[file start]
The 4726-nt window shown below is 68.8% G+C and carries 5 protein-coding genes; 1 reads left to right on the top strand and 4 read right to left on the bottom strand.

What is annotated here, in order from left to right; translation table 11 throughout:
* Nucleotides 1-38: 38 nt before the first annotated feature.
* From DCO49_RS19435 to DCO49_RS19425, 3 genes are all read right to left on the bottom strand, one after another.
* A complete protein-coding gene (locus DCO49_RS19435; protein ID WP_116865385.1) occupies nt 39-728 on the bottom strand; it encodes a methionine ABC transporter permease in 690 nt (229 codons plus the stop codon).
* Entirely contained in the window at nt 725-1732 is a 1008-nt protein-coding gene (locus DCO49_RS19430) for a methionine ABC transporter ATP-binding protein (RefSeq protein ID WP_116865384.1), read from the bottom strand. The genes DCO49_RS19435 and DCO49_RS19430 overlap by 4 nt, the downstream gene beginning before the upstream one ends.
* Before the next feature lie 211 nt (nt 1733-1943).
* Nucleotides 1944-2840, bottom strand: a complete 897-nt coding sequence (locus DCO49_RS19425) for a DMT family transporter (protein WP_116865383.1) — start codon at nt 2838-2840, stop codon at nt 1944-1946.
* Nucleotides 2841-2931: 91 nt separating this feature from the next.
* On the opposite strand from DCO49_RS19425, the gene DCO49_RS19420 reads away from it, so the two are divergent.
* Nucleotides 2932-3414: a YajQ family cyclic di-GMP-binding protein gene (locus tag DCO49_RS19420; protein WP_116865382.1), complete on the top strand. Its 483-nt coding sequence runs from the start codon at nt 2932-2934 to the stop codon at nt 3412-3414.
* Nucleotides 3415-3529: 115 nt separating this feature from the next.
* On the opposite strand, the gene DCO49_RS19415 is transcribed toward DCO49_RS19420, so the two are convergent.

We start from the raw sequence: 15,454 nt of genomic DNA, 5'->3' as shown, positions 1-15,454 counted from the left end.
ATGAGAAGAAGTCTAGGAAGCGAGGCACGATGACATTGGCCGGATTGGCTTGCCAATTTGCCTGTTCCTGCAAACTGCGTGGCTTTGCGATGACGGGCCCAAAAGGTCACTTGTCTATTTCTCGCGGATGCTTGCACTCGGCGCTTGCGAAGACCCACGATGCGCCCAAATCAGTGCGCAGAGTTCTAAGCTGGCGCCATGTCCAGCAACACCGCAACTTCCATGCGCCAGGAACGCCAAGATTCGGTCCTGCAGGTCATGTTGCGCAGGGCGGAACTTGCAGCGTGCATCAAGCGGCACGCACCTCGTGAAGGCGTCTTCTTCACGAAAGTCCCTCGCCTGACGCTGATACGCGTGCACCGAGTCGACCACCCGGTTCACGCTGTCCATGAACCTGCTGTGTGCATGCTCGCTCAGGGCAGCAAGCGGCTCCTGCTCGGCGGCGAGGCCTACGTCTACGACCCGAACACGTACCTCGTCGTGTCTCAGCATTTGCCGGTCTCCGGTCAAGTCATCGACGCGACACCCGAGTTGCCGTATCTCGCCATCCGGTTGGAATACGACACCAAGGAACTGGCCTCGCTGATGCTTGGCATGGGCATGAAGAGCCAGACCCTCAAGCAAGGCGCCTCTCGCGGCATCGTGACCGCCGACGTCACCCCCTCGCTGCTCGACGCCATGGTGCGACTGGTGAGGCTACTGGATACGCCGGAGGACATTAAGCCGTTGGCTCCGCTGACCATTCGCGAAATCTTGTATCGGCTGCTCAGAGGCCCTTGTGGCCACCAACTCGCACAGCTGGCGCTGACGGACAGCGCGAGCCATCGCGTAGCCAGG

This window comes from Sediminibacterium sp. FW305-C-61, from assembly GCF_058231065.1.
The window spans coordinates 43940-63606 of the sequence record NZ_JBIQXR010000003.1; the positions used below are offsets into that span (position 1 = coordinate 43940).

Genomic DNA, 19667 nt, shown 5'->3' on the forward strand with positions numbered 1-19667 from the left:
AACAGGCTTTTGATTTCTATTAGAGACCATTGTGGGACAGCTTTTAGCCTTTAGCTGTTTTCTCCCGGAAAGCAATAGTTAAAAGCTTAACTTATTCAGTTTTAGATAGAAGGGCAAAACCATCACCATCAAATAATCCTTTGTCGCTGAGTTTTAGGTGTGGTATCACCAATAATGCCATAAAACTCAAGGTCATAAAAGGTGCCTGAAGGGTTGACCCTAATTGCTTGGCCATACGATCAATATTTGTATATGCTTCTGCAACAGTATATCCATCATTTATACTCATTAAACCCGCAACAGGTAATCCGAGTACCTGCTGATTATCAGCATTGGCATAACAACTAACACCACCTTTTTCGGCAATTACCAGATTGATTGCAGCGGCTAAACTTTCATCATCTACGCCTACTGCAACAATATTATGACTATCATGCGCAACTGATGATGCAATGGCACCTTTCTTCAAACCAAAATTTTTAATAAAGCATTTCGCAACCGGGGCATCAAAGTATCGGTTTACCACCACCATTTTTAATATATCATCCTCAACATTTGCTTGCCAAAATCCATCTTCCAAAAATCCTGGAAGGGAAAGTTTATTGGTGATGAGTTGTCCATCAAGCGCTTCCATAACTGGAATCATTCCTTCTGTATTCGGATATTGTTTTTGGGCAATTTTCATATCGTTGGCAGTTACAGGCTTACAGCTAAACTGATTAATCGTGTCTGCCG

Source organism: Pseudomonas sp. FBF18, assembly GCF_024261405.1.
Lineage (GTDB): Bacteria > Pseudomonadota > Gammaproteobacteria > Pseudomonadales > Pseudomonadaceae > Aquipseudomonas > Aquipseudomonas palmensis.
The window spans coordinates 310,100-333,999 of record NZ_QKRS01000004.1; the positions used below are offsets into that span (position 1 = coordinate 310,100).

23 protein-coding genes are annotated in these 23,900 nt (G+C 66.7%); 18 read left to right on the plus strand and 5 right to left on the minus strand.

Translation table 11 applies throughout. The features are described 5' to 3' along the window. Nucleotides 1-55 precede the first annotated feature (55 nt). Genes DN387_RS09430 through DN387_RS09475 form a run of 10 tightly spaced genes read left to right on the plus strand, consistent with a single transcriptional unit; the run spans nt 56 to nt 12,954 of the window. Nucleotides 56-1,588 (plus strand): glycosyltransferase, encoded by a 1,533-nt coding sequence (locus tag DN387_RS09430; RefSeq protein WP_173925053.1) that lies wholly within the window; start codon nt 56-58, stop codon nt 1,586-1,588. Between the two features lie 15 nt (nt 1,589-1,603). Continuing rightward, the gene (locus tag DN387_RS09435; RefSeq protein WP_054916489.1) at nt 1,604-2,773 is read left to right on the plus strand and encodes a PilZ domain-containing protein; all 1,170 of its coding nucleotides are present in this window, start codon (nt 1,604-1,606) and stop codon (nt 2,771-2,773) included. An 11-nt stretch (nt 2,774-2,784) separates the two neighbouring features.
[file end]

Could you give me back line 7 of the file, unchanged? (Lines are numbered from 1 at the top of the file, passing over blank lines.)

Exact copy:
* Before the next feature lie 211 nt (nt 1733-1943).